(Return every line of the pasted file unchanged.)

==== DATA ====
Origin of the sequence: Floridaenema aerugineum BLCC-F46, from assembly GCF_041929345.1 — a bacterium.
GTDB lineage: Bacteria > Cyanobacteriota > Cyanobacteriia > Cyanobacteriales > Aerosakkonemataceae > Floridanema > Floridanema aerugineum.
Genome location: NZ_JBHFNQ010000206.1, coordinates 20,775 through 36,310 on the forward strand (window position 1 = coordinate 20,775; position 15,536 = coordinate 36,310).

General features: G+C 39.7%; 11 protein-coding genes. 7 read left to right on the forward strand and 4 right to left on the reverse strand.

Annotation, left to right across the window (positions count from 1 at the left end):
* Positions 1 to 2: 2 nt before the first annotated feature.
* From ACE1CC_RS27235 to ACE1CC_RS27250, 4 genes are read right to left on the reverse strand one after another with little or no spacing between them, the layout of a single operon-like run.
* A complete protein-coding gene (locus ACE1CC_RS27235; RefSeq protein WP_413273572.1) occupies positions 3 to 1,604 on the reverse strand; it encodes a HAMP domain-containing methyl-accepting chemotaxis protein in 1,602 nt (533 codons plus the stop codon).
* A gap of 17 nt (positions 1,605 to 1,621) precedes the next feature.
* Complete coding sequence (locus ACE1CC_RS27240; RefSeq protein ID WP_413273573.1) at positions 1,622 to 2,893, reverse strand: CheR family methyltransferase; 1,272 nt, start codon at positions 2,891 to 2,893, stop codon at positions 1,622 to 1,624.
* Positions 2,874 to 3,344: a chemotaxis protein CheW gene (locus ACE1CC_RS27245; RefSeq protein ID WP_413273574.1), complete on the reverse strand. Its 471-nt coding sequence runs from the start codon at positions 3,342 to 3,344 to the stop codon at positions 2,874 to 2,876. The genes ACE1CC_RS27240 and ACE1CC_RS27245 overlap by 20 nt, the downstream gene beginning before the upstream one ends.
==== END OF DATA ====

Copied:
Origin of the sequence: Floridaenema aerugineum BLCC-F46, from assembly GCF_041929345.1 — a bacterium.
GTDB lineage: Bacteria > Cyanobacteriota > Cyanobacteriia > Cyanobacteriales > Aerosakkonemataceae > Floridanema > Floridanema aerugineum.
Genome location: NZ_JBHFNQ010000206.1, coordinates 20,775 through 36,310 on the forward strand (window position 1 = coordinate 20,775; position 15,536 = coordinate 36,310).

General features: G+C 39.7%; 11 protein-coding genes. 7 read left to right on the forward strand and 4 right to left on the reverse strand.

Annotation, left to right across the window (positions count from 1 at the left end):
* Positions 1 to 2: 2 nt before the first annotated feature.
* From ACE1CC_RS27235 to ACE1CC_RS27250, 4 genes are read right to left on the reverse strand one after another with little or no spacing between them, the layout of a single operon-like run.
* A complete protein-coding gene (locus ACE1CC_RS27235; RefSeq protein WP_413273572.1) occupies positions 3 to 1,604 on the reverse strand; it encodes a HAMP domain-containing methyl-accepting chemotaxis protein in 1,602 nt (533 codons plus the stop codon).
* A gap of 17 nt (positions 1,605 to 1,621) precedes the next feature.
* Complete coding sequence (locus ACE1CC_RS27240; RefSeq protein ID WP_413273573.1) at positions 1,622 to 2,893, reverse strand: CheR family methyltransferase; 1,272 nt, start codon at positions 2,891 to 2,893, stop codon at positions 1,622 to 1,624.
* Positions 2,874 to 3,344: a chemotaxis protein CheW gene (locus ACE1CC_RS27245; RefSeq protein ID WP_413273574.1), complete on the reverse strand. Its 471-nt coding sequence runs from the start codon at positions 3,342 to 3,344 to the stop codon at positions 2,874 to 2,876. The genes ACE1CC_RS27240 and ACE1CC_RS27245 overlap by 20 nt, the downstream gene beginning before the upstream one ends.